Virgin Mary, the
Virgin Mary, The
In Byzantine icons and Western medieval art, the most common deathbed scene is that of the Virgin Mary. In her study of Marian iconography, Gertrud Schiller reproduced more than 100 images of Mary reclining in bed surrounded by the apostles who grieve, pray, and in late medieval art perform the rites for the dying. In these images, Jesus either stands at the bedside or hovers above it, and holds Mary's soul in the form of a young child. This scene reflects the belief that Mary was the mother of Jesus, the incarnate Son of God, and therefore enjoyed the privilege of an especially holy death.
Yet the Bible says nothing about Mary's death. This silence, combined with growing devotion to Mary, allowed new material to flourish. The deathbed scene is derived from apocryphal narratives describing Mary's last days and dying, as well as her funeral, burial, resurrection, and assumption into heaven. Versions of this story survive in Syriac and Greek texts dating from the third to the fifth centuries. Emperor Maurice (582–602) set August 15 for the feast of Mary's Dormition (Koimesis, or "falling asleep") throughout the Byzantine church, and since the late seventh century the Roman church has celebrated Mary's Assumption on the same date. Once the feast was officially placed in church calendars, its narratives shaped preaching, doctrine, and art.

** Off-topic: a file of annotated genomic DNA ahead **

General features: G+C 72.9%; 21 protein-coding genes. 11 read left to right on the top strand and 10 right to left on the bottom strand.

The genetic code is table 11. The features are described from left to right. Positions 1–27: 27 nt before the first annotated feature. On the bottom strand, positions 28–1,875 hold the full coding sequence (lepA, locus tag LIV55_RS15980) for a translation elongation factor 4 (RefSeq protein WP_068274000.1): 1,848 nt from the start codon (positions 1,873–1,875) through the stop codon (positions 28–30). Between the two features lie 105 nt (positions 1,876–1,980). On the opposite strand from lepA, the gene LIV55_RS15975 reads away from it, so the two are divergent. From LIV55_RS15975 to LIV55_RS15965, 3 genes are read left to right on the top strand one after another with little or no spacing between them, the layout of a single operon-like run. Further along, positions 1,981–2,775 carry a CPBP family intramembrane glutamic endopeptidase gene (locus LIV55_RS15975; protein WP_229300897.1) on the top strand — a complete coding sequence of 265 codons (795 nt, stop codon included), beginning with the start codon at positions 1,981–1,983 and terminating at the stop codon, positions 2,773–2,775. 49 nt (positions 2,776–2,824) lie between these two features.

In the earliest surviving Greek sermon celebrating Mary's death, the bishop John of Thessalonica (610–649) claims to have edited the different accounts of her death and to tell "only what truly happened" (Daley 1998, p. 49). An angel told Mary that she would die in three days. She summoned her relatives and friends to stay with her for two nights, and asked them to "sing praise instead of mourning." The apostle John arrived, followed by the other apostles who had been carried on clouds from all corners of the earth. During the second night Peter preached, urging all present to "take courage" from Mary and to live virtuously in preparation for their own deaths. The next day Mary lay down in her bed, and Jesus arrived with many angels. When he and the angel Michael entered Mary's room, "Mary brought the course of her life to its fulfillment, her face turned smilingly towards the Lord. And the Lord took her soul and placed it in the hands of Michael" (Daley 1998, p. 63). The funeral followed, but was delayed when an enraged chief priest attacked the bier; his hands stuck to the bier and were amputated until he repented, praised Mary in Hebrew, and was healed. Three days after the burial, the apostles opened Mary's sarcophagus, "but found only her grave-garments; for she had been taken away by Christ, the God who became flesh from her, to the place of her eternal, living inheritance" (Daley 1998, p. 67).